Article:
Preppers: What Are You Excluding?
Kevin Felts 04.10.17
Preppers, what are you excluding from your preps because you have a reliable source?
In the grand scheme of things, the less items you have to stockpile, the better. This frees up money, time, and resources to focus on other stuff. If you have a reliable source for something, would you want to stockpile a large amount of it? Of course not.
I would like to take a few minutes to about some of the items I do not stockpile or stockpile limited amount of.
Hopefully, we can use this as a topic of discussion.
While working on a recent video and article about stockpiling freeze dried food, I made a comment on the video that I do not buy freeze dried eggs. Why am I excluding freeze dried eggs? Because I have around 30 hens and can get close to a dozen eggs a day.
Egg production varies depending on the time of year, with production peaking in the summer and slowest in the winter.
When stockpiling breakfast items, I look for foods to help prevent food fatigue with eggs, such as the Mountain House biscuits and gravy.
However, I do buy pouches of scrambled eggs and bacon that are taken on hiking and camping trips. For around the house, it is the #10 cans of breakfast items that do not contain eggs, such as sausage crumbles.
Water is another item I do not stockpile. There is a clear running stream and a well on the property. Rather than storing water in drums, I focus on water filters such as the Royal Berkey, Lifestraw, and Sawyer mini.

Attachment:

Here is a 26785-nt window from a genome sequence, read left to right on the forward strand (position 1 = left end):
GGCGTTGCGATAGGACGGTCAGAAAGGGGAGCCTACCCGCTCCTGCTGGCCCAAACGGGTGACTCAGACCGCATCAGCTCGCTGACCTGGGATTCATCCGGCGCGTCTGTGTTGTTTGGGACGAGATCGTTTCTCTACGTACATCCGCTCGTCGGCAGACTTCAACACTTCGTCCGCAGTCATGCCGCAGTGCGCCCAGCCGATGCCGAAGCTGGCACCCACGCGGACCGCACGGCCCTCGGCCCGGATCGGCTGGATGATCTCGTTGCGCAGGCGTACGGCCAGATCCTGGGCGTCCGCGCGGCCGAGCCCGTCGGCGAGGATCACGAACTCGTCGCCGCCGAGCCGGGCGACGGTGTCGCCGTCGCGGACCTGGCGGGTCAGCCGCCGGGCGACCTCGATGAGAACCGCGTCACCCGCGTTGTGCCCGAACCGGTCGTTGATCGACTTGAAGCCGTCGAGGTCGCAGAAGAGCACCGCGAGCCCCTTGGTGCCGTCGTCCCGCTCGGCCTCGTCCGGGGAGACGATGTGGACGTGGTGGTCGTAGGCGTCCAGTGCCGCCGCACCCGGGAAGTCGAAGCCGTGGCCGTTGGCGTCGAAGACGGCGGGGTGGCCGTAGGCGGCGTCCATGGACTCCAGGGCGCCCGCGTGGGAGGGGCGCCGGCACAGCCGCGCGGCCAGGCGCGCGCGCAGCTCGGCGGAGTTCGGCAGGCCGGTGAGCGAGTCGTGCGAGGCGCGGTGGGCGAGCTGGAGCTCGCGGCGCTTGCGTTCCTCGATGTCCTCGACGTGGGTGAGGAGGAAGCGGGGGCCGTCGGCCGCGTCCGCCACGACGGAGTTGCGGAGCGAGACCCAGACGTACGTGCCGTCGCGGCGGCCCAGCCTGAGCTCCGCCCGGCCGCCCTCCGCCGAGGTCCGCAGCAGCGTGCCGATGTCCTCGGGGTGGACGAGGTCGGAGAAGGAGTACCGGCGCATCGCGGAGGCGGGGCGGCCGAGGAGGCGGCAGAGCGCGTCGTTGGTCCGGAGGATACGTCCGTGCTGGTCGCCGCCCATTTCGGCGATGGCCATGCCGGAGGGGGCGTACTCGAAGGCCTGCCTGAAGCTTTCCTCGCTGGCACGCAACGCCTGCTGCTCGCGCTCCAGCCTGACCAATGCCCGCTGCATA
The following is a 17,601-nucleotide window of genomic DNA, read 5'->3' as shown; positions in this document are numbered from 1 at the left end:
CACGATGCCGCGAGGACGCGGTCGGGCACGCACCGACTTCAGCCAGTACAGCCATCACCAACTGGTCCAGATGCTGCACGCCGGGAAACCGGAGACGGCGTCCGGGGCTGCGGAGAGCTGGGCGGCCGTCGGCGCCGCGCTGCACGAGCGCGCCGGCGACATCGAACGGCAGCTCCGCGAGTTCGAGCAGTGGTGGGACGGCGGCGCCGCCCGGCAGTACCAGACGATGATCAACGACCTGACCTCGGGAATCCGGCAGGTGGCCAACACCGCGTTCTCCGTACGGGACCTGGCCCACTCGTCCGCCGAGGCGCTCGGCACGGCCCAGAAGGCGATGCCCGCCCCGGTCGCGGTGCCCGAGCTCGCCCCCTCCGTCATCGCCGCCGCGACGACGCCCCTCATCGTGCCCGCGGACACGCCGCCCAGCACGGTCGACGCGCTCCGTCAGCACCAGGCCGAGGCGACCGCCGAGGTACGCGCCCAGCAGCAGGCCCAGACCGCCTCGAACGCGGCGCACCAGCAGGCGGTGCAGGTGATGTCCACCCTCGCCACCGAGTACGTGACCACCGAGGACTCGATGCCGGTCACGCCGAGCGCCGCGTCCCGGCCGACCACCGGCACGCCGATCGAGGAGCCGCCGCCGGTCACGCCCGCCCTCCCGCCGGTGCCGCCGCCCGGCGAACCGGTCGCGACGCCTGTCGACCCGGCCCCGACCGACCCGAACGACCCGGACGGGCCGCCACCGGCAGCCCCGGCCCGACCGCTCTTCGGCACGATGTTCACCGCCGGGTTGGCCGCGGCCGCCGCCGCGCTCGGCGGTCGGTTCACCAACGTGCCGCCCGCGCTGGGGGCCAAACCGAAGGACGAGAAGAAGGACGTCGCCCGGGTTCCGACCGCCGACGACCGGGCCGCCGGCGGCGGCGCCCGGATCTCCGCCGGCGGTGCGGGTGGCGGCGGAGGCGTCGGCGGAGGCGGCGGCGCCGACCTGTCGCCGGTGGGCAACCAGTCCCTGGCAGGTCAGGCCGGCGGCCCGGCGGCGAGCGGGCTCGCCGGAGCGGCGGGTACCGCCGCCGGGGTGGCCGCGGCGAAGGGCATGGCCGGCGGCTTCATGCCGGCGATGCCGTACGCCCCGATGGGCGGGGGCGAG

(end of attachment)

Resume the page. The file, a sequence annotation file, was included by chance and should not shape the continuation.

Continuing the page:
Royal Berkey has up to four filters, with each filter having a 3,000 gallon estimated rating. There ceramic filters I am considering to improve the filter life.
Lifestraw cost around $20 (as of April 9, 2017) and filters an estimated 1,000 liters of water.
Sawyer mini cost around $20 (as of April 9, 2017) and has a rating of 100,000 gallons. However, there are reports of the mini slowing to a crawl before it ever gets close to the 100,000 rating, even with back flushing.
The next filter I plan on adding to the collection is the Sawyer Squeeze.
Awhile back I decided not to keep rabbits. I live in a rural area, and it is easier to hunt rabbits than it is to keep them. Keeping rabbits and having to feed them takes away resources from other projects, such as fruit trees and chickens.
Why spend the money to buy cages, water bottles, and feed, when I can walk out of my back door and see wild rabbits running around the field?
To ensure a source of wild rabbits, the tractor is used to pile up brush and limbs. The rabbits use the piles for breeding habitat. Inside the piles, the rabbits are safe from hawks, dogs, and coyotes. So, rather than using cages, I attempt to create natural habitat for the wild rabbits to use.
This is a topic I am somewhat divided on. Even though I have a couple of pear and several young fig trees, I feel they are not mature enough to produce a reliable source of fruit. Because of this I continue to purchase, freeze dried fruits from time to time.
Then there are the wild berries that grow all along the rural roads in the area. There are also wild plums that grow all over east Texas.
Rather than excluding fruits from my stockpile of freeze dried food, I still buy dried fruits but not a lot.
What Are You Excluding?
Now that you have some items from my list, what do you feel you have a reliable source of?
Someone who lives on a river or lake would probably exclude freeze dried fish.
If you live in a desert you may don’t stockpile fishing gear.